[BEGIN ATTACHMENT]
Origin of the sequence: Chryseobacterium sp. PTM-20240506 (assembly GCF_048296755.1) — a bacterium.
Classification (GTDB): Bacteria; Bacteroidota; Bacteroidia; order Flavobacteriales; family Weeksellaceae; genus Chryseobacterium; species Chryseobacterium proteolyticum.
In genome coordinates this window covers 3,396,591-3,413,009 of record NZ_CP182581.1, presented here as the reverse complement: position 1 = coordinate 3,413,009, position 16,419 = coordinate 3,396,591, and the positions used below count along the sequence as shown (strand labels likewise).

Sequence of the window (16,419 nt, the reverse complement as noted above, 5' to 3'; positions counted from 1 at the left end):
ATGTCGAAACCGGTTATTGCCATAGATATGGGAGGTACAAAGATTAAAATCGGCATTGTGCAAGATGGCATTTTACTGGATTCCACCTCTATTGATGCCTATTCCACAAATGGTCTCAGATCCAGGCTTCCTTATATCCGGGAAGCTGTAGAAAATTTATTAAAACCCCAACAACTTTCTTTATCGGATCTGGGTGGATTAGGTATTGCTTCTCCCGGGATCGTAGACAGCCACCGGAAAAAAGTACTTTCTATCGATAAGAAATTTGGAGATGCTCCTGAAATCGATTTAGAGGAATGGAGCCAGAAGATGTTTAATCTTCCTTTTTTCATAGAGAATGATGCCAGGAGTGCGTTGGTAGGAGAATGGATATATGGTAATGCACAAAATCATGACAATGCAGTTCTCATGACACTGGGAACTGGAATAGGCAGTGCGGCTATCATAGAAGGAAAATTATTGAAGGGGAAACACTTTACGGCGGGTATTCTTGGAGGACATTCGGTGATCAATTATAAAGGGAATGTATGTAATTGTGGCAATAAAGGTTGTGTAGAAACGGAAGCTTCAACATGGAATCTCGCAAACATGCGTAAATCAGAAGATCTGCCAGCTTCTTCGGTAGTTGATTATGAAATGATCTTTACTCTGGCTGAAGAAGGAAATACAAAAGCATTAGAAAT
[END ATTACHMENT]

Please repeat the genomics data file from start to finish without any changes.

Origin of the sequence: Chryseobacterium sp. PTM-20240506 (assembly GCF_048296755.1) — a bacterium.
Classification (GTDB): Bacteria; Bacteroidota; Bacteroidia; order Flavobacteriales; family Weeksellaceae; genus Chryseobacterium; species Chryseobacterium proteolyticum.
In genome coordinates this window covers 3,396,591-3,413,009 of record NZ_CP182581.1, presented here as the reverse complement: position 1 = coordinate 3,413,009, position 16,419 = coordinate 3,396,591, and the positions used below count along the sequence as shown (strand labels likewise).

Sequence of the window (16,419 nt, the reverse complement as noted above, 5' to 3'; positions counted from 1 at the left end):
ATGTCGAAACCGGTTATTGCCATAGATATGGGAGGTACAAAGATTAAAATCGGCATTGTGCAAGATGGCATTTTACTGGATTCCACCTCTATTGATGCCTATTCCACAAATGGTCTCAGATCCAGGCTTCCTTATATCCGGGAAGCTGTAGAAAATTTATTAAAACCCCAACAACTTTCTTTATCGGATCTGGGTGGATTAGGTATTGCTTCTCCCGGGATCGTAGACAGCCACCGGAAAAAAGTACTTTCTATCGATAAGAAATTTGGAGATGCTCCTGAAATCGATTTAGAGGAATGGAGCCAGAAGATGTTTAATCTTCCTTTTTTCATAGAGAATGATGCCAGGAGTGCGTTGGTAGGAGAATGGATATATGGTAATGCACAAAATCATGACAATGCAGTTCTCATGACACTGGGAACTGGAATAGGCAGTGCGGCTATCATAGAAGGAAAATTATTGAAGGGGAAACACTTTACGGCGGGTATTCTTGGAGGACATTCGGTGATCAATTATAAAGGGAATGTATGTAATTGTGGCAATAAAGGTTGTGTAGAAACGGAAGCTTCAACATGGAATCTCGCAAACATGCGTAAATCAGAAGATCTGCCAGCTTCTTCGGTAGTTGATTATGAAATGATCTTTACTCTGGCTGAAGAAGGAAATACAAAAGCATTAGAAAT